Welded or otherwise afiixed to the underface of base 12 by its upper end is strut leg 16, which is recessed at its front edge. Seated upon base 12 is thrust ball bearing 17. Passed through said base 12 and said thrust ball bearing 17 is the smooth upper end of post 18. The major body portion of said post 18 located below said base 12 is threaded and is disposed within said strut leg 16 and extends substantially throughout the length of the latter. The portion of the upper smooth end of said post 18 which remains above said thrust ball bearing 17 is extended through sleeve 19 which is in rigid relation with said post 18 above said thrust ball bearing 17. The lower end of said sleeve 19 rests upon and bears against the upper race of said thrust ball bearing 17.

Passed through said inclined supporting wall 15 and supported therewithin for rotary movement is shaft 20. The inner end of said shaft 20 which remains within said head connects with the portion of the upper end of said post 18 which remains above said sleeve 19 through the medium of flexible or universal joint 21.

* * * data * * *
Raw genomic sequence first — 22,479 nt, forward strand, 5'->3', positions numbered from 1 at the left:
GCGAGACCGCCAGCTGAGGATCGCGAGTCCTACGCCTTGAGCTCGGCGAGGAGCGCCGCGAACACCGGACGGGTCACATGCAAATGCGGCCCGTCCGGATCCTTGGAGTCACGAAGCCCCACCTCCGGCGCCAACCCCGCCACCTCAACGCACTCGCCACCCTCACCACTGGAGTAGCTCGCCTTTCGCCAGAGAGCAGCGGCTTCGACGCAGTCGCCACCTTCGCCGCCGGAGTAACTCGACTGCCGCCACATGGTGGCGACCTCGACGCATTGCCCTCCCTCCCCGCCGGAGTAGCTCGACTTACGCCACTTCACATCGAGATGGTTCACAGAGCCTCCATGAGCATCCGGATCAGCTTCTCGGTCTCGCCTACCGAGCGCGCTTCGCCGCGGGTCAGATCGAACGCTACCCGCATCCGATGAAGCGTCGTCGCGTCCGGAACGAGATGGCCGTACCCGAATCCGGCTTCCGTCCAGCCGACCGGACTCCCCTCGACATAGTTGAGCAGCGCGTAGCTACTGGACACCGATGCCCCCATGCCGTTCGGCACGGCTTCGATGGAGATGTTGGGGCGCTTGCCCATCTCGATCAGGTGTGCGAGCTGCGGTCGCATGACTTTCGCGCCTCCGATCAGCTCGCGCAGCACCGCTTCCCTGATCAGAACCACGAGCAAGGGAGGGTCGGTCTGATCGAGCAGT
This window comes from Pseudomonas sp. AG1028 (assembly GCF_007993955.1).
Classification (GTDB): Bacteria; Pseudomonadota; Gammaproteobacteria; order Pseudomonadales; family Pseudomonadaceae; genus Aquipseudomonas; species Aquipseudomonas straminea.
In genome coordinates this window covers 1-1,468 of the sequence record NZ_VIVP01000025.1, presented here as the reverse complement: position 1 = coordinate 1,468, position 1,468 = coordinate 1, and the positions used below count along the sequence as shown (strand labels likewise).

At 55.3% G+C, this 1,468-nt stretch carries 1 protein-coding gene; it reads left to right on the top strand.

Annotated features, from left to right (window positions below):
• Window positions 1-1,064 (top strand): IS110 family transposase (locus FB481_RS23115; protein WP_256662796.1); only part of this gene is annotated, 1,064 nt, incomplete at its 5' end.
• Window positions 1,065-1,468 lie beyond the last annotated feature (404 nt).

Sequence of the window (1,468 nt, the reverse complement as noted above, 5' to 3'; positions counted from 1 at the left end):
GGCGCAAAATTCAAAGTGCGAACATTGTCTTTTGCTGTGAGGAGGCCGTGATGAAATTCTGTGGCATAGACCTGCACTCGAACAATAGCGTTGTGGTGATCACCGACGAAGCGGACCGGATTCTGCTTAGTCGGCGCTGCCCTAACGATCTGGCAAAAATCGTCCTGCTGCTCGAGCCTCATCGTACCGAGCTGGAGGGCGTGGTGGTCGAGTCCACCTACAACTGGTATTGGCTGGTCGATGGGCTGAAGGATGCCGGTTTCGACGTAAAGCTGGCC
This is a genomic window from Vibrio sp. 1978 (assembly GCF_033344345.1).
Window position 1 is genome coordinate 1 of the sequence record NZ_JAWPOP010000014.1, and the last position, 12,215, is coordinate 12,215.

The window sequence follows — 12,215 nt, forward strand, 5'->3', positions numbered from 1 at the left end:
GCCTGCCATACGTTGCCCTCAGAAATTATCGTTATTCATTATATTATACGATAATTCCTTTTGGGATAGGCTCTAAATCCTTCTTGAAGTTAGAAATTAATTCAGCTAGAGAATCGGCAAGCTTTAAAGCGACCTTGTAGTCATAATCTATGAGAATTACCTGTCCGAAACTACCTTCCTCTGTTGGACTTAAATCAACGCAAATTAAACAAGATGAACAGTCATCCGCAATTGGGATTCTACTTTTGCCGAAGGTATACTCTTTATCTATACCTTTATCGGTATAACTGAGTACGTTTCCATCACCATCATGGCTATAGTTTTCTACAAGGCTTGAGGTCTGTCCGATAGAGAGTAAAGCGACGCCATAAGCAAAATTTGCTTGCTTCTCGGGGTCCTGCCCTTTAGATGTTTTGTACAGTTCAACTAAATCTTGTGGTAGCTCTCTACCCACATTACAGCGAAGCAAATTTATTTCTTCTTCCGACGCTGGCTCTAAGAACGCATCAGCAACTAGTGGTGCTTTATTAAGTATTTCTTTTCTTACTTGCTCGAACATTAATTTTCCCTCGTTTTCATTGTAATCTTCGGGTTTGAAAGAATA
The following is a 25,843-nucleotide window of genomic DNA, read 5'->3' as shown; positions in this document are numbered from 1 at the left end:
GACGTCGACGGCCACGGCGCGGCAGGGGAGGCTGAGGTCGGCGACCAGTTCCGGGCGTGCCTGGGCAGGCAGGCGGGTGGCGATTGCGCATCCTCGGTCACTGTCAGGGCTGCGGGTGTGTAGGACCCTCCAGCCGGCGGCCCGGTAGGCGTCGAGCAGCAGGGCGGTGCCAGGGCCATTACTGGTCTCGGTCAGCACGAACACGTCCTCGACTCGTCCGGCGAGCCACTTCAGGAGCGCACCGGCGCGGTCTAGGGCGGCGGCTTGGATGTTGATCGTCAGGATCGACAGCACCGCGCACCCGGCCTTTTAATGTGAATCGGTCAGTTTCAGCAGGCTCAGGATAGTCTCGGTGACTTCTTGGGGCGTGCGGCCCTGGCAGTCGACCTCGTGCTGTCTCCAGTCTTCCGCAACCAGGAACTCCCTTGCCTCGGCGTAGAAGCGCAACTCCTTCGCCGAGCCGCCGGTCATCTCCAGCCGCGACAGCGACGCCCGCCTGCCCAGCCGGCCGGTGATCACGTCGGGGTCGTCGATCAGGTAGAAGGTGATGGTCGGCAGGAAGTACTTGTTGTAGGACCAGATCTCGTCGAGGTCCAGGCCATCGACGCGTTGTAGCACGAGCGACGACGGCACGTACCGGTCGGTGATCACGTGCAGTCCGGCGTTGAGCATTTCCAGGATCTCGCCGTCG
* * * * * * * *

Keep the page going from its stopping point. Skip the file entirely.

By means of handle 22 which engages the outer end of shaft 20 a rotary movement may be imparted to the latter, which movement through the means of the said flexible or universal joint 21 is transmitted to said post 18 for the purpose of rotating the latter in either direction.

Said strut leg 16 is substantially U-shaped on transverse cross section. Positioned within the walls of said strut leg 16 in a contactual relation is block 23 which is in a threaded relation with the threaded portion of said post 18 disposed below said base plate 12. By virtue of this arrangement when a rotary movement is imparted to said post 18 in either direction said block 23 is induced to shift in a vertical direction, upwardly or downwardly depending upon the direction of rotation imparted to said post 18 by means of said shaft 20, universal or flexible joint 21 and handle 22.